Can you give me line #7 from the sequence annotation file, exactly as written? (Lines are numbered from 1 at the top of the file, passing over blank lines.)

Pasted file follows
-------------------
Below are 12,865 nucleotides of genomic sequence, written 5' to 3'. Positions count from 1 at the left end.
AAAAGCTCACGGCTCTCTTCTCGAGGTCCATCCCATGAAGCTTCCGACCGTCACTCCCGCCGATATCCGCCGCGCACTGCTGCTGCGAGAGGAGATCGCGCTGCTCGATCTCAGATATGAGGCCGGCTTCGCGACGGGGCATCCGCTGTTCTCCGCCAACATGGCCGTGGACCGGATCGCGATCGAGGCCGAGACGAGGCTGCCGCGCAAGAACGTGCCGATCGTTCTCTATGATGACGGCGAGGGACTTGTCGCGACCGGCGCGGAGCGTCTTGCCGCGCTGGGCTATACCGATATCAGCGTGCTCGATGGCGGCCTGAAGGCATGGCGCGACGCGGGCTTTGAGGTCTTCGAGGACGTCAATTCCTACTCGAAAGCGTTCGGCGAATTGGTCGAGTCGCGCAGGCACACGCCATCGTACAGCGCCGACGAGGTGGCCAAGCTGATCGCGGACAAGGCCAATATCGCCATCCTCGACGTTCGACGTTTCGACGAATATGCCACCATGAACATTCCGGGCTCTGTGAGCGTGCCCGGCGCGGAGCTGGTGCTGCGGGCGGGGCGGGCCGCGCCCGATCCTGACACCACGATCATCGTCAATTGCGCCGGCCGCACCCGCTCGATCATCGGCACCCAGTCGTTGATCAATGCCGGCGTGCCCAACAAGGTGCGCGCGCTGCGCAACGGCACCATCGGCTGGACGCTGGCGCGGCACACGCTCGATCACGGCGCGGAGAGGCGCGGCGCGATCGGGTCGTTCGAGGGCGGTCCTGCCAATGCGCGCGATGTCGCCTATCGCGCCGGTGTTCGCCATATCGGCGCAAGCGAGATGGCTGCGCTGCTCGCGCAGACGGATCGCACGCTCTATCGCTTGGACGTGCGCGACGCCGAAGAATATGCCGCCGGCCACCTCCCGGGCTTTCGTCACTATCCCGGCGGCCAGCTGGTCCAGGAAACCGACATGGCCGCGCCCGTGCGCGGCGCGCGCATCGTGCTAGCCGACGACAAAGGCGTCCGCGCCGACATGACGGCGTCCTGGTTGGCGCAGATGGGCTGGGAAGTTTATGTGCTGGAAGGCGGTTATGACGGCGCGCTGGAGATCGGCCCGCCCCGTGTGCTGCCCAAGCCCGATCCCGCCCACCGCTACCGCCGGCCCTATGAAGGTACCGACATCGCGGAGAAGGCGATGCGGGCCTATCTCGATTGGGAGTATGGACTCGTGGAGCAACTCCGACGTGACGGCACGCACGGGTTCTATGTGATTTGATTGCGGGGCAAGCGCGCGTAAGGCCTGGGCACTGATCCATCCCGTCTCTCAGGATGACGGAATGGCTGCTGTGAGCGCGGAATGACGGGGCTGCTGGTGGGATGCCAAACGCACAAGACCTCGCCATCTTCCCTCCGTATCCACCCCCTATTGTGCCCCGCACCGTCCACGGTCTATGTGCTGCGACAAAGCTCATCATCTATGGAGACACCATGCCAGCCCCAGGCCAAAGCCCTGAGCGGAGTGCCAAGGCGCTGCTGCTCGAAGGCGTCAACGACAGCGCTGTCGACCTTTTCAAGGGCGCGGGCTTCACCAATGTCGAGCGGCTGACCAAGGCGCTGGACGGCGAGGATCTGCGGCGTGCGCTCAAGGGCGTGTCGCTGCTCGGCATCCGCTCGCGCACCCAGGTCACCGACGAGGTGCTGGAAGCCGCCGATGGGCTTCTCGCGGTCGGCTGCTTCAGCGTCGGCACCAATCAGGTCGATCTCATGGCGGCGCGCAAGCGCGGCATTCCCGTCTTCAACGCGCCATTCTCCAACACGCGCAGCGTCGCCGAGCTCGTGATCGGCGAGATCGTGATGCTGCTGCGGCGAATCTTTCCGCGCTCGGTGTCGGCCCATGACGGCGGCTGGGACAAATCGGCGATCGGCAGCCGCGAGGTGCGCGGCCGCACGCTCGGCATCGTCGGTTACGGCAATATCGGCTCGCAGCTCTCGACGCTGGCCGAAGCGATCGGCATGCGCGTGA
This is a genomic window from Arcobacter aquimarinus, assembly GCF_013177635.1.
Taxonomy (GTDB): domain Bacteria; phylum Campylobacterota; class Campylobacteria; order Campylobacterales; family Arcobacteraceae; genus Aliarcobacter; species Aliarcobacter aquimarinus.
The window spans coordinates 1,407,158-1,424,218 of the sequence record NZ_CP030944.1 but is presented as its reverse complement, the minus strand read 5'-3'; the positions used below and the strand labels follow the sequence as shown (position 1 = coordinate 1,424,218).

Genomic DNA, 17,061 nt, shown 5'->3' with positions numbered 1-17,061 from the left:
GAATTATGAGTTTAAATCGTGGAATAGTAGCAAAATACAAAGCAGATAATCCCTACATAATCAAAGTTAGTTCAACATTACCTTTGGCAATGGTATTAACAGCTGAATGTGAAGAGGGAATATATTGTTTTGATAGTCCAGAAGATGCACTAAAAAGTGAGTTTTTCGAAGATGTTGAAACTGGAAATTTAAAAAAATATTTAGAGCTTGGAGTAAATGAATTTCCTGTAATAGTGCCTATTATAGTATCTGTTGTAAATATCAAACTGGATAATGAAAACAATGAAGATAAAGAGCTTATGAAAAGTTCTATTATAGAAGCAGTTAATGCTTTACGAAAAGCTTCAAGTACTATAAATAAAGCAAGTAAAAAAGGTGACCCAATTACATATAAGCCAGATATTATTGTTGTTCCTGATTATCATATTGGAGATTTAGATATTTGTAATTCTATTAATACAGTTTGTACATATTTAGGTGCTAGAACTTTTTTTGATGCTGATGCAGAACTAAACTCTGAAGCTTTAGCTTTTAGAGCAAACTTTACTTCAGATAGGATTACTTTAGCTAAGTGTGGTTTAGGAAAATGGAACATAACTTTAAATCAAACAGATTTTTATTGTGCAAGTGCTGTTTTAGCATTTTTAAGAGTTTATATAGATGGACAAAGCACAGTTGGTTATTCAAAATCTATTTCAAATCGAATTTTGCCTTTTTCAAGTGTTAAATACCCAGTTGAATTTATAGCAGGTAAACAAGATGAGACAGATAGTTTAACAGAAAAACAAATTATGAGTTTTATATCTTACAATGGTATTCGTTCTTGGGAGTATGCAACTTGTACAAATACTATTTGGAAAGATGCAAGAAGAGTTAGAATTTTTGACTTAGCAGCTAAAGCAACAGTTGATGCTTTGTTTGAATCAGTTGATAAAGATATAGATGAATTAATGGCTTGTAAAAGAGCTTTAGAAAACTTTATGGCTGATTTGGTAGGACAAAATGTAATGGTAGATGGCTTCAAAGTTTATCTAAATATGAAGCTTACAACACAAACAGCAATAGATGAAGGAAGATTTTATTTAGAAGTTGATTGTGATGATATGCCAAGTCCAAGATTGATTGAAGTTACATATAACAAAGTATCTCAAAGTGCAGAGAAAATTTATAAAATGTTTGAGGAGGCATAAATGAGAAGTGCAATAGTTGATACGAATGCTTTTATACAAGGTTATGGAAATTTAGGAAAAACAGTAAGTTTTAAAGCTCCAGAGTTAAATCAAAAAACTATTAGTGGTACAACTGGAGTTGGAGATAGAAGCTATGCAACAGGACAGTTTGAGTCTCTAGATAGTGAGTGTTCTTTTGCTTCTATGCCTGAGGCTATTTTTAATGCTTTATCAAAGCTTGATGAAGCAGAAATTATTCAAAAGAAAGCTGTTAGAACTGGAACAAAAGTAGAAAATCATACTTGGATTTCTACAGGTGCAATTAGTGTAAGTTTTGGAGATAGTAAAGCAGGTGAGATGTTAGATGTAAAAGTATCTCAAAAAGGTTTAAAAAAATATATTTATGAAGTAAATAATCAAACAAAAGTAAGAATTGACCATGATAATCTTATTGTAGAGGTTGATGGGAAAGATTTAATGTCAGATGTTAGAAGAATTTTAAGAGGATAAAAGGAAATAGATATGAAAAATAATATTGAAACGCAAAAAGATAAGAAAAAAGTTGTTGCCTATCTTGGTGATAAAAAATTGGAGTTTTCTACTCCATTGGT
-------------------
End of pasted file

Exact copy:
GAATTATGAGTTTAAATCGTGGAATAGTAGCAAAATACAAAGCAGATAATCCCTACATAATCAAAGTTAGTTCAACATTACCTTTGGCAATGGTATTAACAGCTGAATGTGAAGAGGGAATATATTGTTTTGATAGTCCAGAAGATGCACTAAAAAGTGAGTTTTTCGAAGATGTTGAAACTGGAAATTTAAAAAAATATTTAGAGCTTGGAGTAAATGAATTTCCTGTAATAGTGCCTATTATAGTATCTGTTGTAAATATCAAACTGGATAATGAAAACAATGAAGATAAAGAGCTTATGAAAAGTTCTATTATAGAAGCAGTTAATGCTTTACGAAAAGCTTCAAGTACTATAAATAAAGCAAGTAAAAAAGGTGACCCAATTACATATAAGCCAGATATTATTGTTGTTCCTGATTATCATATTGGAGATTTAGATATTTGTAATTCTATTAATACAGTTTGTACATATTTAGGTGCTAGAACTTTTTTTGATGCTGATGCAGAACTAAACTCTGAAGCTTTAGCTTTTAGAGCAAACTTTACTTCAGATAGGATTACTTTAGCTAAGTGTGGTTTAGGAAAATGGAACATAACTTTAAATCAAACAGATTTTTATTGTGCAAGTGCTGTTTTAGCATTTTTAAGAGTTTATATAGATGGACAAAGCACAGTTGGTTATTCAAAATCTATTTCAAATCGAATTTTGCCTTTTTCAAGTGTTAAATACCCAGTTGAATTTATAGCAGGTAAACAAGATGAGACAGATAGTTTAACAGAAAAACAAATTATGAGTTTTATATCTTACAATGGTATTCGTTCTTGGGAGTATGCAACTTGTACAAATACTATTTGGAAAGATGCAAGAAGAGTTAGAATTTTTGACTTAGCAGCTAAAGCAACAGTTGATGCTTTGTTTGAATCAGTTGATAAAGATATAGATGAATTAATGGCTTGTAAAAGAGCTTTAGAAAACTTTATGGCTGATTTGGTAGGACAAAATGTAATGGTAGATGGCTTCAAAGTTTATCTAAATATGAAGCTTACAACACAAACAGCAATAGATGAAGGAAGATTTTATTTAGAAGTTGATTGTGATGATATGCCAAGTCCAAGATTGATTGAAGTTACATATAACAAAGTATCTCAAAGTGCAGAGAAAATTTATAAAATGTTTGAGGAGGCATAAATGAGAAGTGCAATAGTTGATACGAATGCTTTTATACAAGGTTATGGAAATTTAGGAAAAACAGTAAGTTTTAAAGCTCCAGAGTTAAATCAAAAAACTATTAGTGGTACAACTGGAGTTGGAGATAGAAGCTATGCAACAGGACAGTTTGAGTCTCTAGATAGTGAGTGTTCTTTTGCTTCTATGCCTGAGGCTATTTTTAATGCTTTATCAAAGCTTGATGAAGCAGAAATTATTCAAAAGAAAGCTGTTAGAACTGGAACAAAAGTAGAAAATCATACTTGGATTTCTACAGGTGCAATTAGTGTAAGTTTTGGAGATAGTAAAGCAGGTGAGATGTTAGATGTAAAAGTATCTCAAAAAGGTTTAAAAAAATATATTTATGAAGTAAATAATCAAACAAAAGTAAGAATTGACCATGATAATCTTATTGTAGAGGTTGATGGGAAAGATTTAATGTCAGATGTTAGAAGAATTTTAAGAGGATAAAAGGAAATAGATATGAAAAATAATATTGAAACGCAAAAAGATAAGAAAAAAGTTGTTGCCTATCTTGGTGATAAAAAATTGGAGTTTTCTACTCCATTGGT